The tobacco industry's latest legal challenge to increased government regulation may not hold up in court, but it could mean it will be years before cigarette packs carry pictures of a smoker's corpse or other graphic images meant to convey the dangers of smoking.
Such a delay could save cigarette makers millions of dollars, both in lost sales and increased packaging costs, industry experts say.
Four of the five largest U.S. tobacco companies sued the federal government Tuesday in an attempt to ward off the new labels that are to cover half their packages with disturbing images of the effects of cigarette smoking. The companies said the requirement, set to take effect in 2012, violates their free speech rights.
Research firm IBISWorld has estimated the new labels would cause a decline of less than 1 percent in overall U.S. tobacco sales in 2013. But some marketing experts say the images could have a much stronger impact on consumers than the current written warnings on cigarette packs.
R.J. Reynolds Tobacco Co., Lorillard Tobacco Co. and the other companies also say the labels would cost millions of dollars to print. Altria Group Inc., parent company of the nation's largest cigarette maker, Philip Morris USA, is not a part of the lawsuit.
Experts said that even if the tobacco industry loses its lawsuit, it could at least push back the launch date for the new labels by a few years.
"It probably will slow down the implementation process because they'll ask for an injunction," said John Banzhaf, a law professor at George Washington University and a former public interest attorney. "It's not automatic, but since the court hasn't had a chance to look at all the evidence they'll likely put a hold on things and retain the status quo."
A U.S. District Court judge in Kentucky rejected similar arguments last year in a lawsuit filed by the same companies. Banzhaf noted that the tobacco industry has filed similar lawsuits in Norway, Australia, Ecuador and other countries around the world.
Michael Cummings, chairman of the department of health behavior at Roswell Park Cancer Institute in Buffalo, N.Y., said the tobacco companies appear to be shopping for an amenable courtroom to take on the case.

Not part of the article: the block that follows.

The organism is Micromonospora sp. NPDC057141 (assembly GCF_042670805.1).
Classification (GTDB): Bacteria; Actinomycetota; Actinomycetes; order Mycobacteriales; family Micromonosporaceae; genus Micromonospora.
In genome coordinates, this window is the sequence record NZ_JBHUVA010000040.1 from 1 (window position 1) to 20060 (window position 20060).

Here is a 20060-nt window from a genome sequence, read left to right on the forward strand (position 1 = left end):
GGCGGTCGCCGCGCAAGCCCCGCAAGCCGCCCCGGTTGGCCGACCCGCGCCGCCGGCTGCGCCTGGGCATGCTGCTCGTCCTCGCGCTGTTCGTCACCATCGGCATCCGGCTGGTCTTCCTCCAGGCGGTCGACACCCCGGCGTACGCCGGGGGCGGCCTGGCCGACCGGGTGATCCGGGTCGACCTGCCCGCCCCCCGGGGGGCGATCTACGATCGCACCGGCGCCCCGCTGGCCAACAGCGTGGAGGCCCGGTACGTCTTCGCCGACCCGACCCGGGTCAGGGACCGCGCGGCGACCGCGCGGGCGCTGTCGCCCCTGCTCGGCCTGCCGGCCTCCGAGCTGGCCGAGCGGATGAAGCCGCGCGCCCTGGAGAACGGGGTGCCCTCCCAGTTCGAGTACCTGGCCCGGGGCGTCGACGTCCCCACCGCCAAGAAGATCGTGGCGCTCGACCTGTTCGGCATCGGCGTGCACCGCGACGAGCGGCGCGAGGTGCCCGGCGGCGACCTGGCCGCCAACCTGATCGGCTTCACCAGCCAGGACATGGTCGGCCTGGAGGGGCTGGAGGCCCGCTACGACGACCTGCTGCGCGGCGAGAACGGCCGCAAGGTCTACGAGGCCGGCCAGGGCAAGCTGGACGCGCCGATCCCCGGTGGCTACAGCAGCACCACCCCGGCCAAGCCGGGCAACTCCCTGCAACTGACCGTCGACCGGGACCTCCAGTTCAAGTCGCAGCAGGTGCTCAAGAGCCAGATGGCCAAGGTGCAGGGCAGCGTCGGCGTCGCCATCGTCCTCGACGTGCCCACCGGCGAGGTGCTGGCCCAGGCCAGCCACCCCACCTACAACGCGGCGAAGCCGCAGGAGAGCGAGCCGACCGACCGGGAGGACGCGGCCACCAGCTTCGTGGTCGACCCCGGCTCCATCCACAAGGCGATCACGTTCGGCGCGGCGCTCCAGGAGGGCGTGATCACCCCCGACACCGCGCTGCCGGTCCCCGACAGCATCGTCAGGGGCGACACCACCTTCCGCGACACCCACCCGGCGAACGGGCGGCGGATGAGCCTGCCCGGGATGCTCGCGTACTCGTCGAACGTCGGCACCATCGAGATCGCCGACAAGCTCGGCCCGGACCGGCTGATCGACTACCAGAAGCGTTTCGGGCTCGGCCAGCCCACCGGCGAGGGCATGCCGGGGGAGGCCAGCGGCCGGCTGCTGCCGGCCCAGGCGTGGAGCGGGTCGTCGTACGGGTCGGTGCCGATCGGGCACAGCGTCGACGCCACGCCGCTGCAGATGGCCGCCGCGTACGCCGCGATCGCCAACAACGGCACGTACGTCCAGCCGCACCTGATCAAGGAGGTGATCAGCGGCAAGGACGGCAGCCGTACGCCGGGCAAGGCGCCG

"They are trying to find a friendly federal judge who will put a stay on the warning labels, let it spend years in court," Cummings said. He noted he testified as an expert witness in a Louisiana class-action lawsuit against the tobacco industry a decade ago. The industry is just now paying the charges, he said.
The tobacco industry has been regulated for decades, but the government stepped up its oversight in 2009 with the Family Smoking Prevention and Tobacco Control Act. It allows the Food and Drug Administration to regulate a number of aspects of tobacco marketing and manufacturing, though the agency cannot ban nicotine. It can ban candy flavorings and marketing claims such as "low tar" and "light." It can also regulate what goes into tobacco products and publicize those ingredients.
The new labels would carry graphic pictures meant to portray the effects of smoking, such as a picture of a corpse with its chest sewed up and the words: "Smoking can kill you."
Professor Deborah Mitchell of the Wisconsin School of Business said that the new labels represent the government's most drastic attempt to curb cigarette marketing, making the industry's lawsuit an almost inevitable business decision.
"There is a massive amount of psychological evidence that people are more affected by pictures and visuals than words," said Mitchell, who specializes in consumer psychology. "The question is: When the government leverages that information to have a negative impact on an entire category, is that fair?"
Analysts say that tobacco companies are increasingly relying on their cigarette packages to build brand loyalty and grab consumers. It's one of their only advertising levers left to pull since the government has curbed their presence in magazines, billboards and TV.
"These health warnings are going to take up about half the size of a pack," said Philip Gorham, an equity analyst at Morningstar. "It makes it harder for smokers to see the red of Marlboro or the green of Newport."
Gorham said that the main marketing tool left to tobacco companies is their database of smokers, to whom they mail fliers and coupons. They can also compete by offering lower prices, although that hurts their profit margins.
The companies that filed the lawsuit said the warnings no longer simply convey facts allowing people to make a decision on whether to smoke. They instead force them to put government anti-smoking advocacy more prominently on their packs than their own brands, the companies say.
"Never before in the United States have producers of a lawful product been required to use their own packaging and advertising to convey an emotionally charged government message urging adult consumers to shun their products," the companies wrote in the lawsuit filed in federal court in Washington, D.C.
The proportion of Americans who smoke has been steadily declining for decades, from about 42 percent in 1965 to about 20 percent now, according to Jim Royal at The Motley Fool. The cigarette companies have been hurt by high taxes, high-profile lawsuits, and an increasing number of cities that are banning smoking in public places _ though there was an uptick in cigarette sales when the recession took hold in 2008, according to IBISWorld.
But the tobacco industry is not teetering. Companies are finding relief in the small but growing sector of smokeless-tobacco products, including dissolvable tobacco lozenges. They continue to enjoy high profit margins and have been able to raise prices even on top of the higher taxes, Royal said. They also have tremendous opportunity for growth in international markets.